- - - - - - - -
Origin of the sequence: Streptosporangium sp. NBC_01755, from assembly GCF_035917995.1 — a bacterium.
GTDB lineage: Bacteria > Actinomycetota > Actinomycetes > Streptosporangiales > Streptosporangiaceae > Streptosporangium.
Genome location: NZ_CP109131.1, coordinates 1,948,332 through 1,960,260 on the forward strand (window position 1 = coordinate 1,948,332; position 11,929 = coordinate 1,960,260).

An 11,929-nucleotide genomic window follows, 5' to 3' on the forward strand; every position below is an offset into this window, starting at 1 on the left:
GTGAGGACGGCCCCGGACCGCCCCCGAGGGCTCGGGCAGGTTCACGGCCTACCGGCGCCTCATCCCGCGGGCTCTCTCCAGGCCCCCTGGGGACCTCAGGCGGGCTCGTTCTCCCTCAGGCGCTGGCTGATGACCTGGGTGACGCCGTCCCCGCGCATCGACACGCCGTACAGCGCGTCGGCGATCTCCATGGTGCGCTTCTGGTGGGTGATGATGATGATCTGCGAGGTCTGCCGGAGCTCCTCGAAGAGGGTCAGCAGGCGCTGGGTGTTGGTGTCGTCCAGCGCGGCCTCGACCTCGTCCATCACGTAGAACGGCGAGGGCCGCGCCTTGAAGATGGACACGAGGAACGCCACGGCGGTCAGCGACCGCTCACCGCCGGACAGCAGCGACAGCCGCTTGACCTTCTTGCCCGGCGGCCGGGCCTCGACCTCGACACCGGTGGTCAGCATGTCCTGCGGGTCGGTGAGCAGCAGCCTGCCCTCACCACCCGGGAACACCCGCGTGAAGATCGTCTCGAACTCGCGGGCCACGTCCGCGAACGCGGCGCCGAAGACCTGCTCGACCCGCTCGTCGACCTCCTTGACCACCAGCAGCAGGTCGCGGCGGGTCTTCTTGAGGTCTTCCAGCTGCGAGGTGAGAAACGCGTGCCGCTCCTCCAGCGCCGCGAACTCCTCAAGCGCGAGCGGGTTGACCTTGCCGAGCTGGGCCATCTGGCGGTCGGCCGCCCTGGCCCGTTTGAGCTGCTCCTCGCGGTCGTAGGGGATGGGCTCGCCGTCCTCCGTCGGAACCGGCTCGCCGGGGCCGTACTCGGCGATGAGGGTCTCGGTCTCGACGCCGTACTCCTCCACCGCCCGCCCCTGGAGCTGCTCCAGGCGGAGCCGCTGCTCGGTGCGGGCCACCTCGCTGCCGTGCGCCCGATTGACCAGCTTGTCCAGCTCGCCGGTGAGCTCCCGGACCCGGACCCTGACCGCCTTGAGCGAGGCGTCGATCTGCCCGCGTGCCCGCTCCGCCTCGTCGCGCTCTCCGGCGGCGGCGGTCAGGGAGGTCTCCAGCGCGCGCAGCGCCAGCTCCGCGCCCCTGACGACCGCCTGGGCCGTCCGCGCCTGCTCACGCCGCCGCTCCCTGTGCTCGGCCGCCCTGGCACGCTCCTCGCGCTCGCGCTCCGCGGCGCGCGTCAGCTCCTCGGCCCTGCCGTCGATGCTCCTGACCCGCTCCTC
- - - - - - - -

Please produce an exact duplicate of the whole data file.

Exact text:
Origin of the sequence: Streptosporangium sp. NBC_01755, from assembly GCF_035917995.1 — a bacterium.
GTDB lineage: Bacteria > Actinomycetota > Actinomycetes > Streptosporangiales > Streptosporangiaceae > Streptosporangium.
Genome location: NZ_CP109131.1, coordinates 1,948,332 through 1,960,260 on the forward strand (window position 1 = coordinate 1,948,332; position 11,929 = coordinate 1,960,260).

An 11,929-nucleotide genomic window follows, 5' to 3' on the forward strand; every position below is an offset into this window, starting at 1 on the left:
GTGAGGACGGCCCCGGACCGCCCCCGAGGGCTCGGGCAGGTTCACGGCCTACCGGCGCCTCATCCCGCGGGCTCTCTCCAGGCCCCCTGGGGACCTCAGGCGGGCTCGTTCTCCCTCAGGCGCTGGCTGATGACCTGGGTGACGCCGTCCCCGCGCATCGACACGCCGTACAGCGCGTCGGCGATCTCCATGGTGCGCTTCTGGTGGGTGATGATGATGATCTGCGAGGTCTGCCGGAGCTCCTCGAAGAGGGTCAGCAGGCGCTGGGTGTTGGTGTCGTCCAGCGCGGCCTCGACCTCGTCCATCACGTAGAACGGCGAGGGCCGCGCCTTGAAGATGGACACGAGGAACGCCACGGCGGTCAGCGACCGCTCACCGCCGGACAGCAGCGACAGCCGCTTGACCTTCTTGCCCGGCGGCCGGGCCTCGACCTCGACACCGGTGGTCAGCATGTCCTGCGGGTCGGTGAGCAGCAGCCTGCCCTCACCACCCGGGAACACCCGCGTGAAGATCGTCTCGAACTCGCGGGCCACGTCCGCGAACGCGGCGCCGAAGACCTGCTCGACCCGCTCGTCGACCTCCTTGACCACCAGCAGCAGGTCGCGGCGGGTCTTCTTGAGGTCTTCCAGCTGCGAGGTGAGAAACGCGTGCCGCTCCTCCAGCGCCGCGAACTCCTCAAGCGCGAGCGGGTTGACCTTGCCGAGCTGGGCCATCTGGCGGTCGGCCGCCCTGGCCCGTTTGAGCTGCTCCTCGCGGTCGTAGGGGATGGGCTCGCCGTCCTCCGTCGGAACCGGCTCGCCGGGGCCGTACTCGGCGATGAGGGTCTCGGTCTCGACGCCGTACTCCTCCACCGCCCGCCCCTGGAGCTGCTCCAGGCGGAGCCGCTGCTCGGTGCGGGCCACCTCGCTGCCGTGCGCCCGATTGACCAGCTTGTCCAGCTCGCCGGTGAGCTCCCGGACCCGGACCCTGACCGCCTTGAGCGAGGCGTCGATCTGCCCGCGTGCCCGCTCCGCCTCGTCGCGCTCTCCGGCGGCGGCGGTCAGGGAGGTCTCCAGCGCGCGCAGCGCCAGCTCCGCGCCCCTGACGACCGCCTGGGCCGTCCGCGCCTGCTCACGCCGCCGCTCCCTGTGCTCGGCCGCCCTGGCACGCTCCTCGCGCTCGCGCTCCGCGGCGCGCGTCAGCTCCTCGGCCCTGCCGTCGATGCTCCTGACCCGCTCCTC